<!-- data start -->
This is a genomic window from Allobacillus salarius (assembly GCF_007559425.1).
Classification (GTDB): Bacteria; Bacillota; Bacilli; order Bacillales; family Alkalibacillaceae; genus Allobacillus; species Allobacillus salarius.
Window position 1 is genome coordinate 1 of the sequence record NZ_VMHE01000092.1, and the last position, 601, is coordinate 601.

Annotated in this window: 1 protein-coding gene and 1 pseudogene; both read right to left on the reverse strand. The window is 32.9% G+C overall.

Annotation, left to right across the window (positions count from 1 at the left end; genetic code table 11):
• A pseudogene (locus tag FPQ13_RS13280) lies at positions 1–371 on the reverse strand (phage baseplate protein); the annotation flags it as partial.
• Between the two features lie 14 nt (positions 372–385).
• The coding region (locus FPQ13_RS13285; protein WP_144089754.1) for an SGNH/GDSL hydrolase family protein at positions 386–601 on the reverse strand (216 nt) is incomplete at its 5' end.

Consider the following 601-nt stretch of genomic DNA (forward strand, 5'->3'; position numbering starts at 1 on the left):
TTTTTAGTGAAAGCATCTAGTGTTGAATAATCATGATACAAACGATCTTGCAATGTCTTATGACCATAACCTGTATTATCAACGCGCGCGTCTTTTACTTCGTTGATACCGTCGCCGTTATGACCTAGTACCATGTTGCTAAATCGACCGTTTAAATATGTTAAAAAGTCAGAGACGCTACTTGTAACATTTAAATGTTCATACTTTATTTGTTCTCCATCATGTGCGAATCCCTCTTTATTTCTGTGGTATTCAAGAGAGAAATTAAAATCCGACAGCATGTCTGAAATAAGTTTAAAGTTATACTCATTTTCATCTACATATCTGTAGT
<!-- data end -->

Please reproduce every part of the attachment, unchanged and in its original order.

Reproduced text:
This is a genomic window from Allobacillus salarius (assembly GCF_007559425.1).
Classification (GTDB): Bacteria; Bacillota; Bacilli; order Bacillales; family Alkalibacillaceae; genus Allobacillus; species Allobacillus salarius.
Window position 1 is genome coordinate 1 of the sequence record NZ_VMHE01000092.1, and the last position, 601, is coordinate 601.

Annotated in this window: 1 protein-coding gene and 1 pseudogene; both read right to left on the reverse strand. The window is 32.9% G+C overall.

Annotation, left to right across the window (positions count from 1 at the left end; genetic code table 11):
• A pseudogene (locus tag FPQ13_RS13280) lies at positions 1–371 on the reverse strand (phage baseplate protein); the annotation flags it as partial.
• Between the two features lie 14 nt (positions 372–385).
• The coding region (locus FPQ13_RS13285; protein WP_144089754.1) for an SGNH/GDSL hydrolase family protein at positions 386–601 on the reverse strand (216 nt) is incomplete at its 5' end.

Consider the following 601-nt stretch of genomic DNA (forward strand, 5'->3'; position numbering starts at 1 on the left):
TTTTTAGTGAAAGCATCTAGTGTTGAATAATCATGATACAAACGATCTTGCAATGTCTTATGACCATAACCTGTATTATCAACGCGCGCGTCTTTTACTTCGTTGATACCGTCGCCGTTATGACCTAGTACCATGTTGCTAAATCGACCGTTTAAATATGTTAAAAAGTCAGAGACGCTACTTGTAACATTTAAATGTTCATACTTTATTTGTTCTCCATCATGTGCGAATCCCTCTTTATTTCTGTGGTATTCAAGAGAGAAATTAAAATCCGACAGCATGTCTGAAATAAGTTTAAAGTTATACTCATTTTCATCTACATATCTGTAGT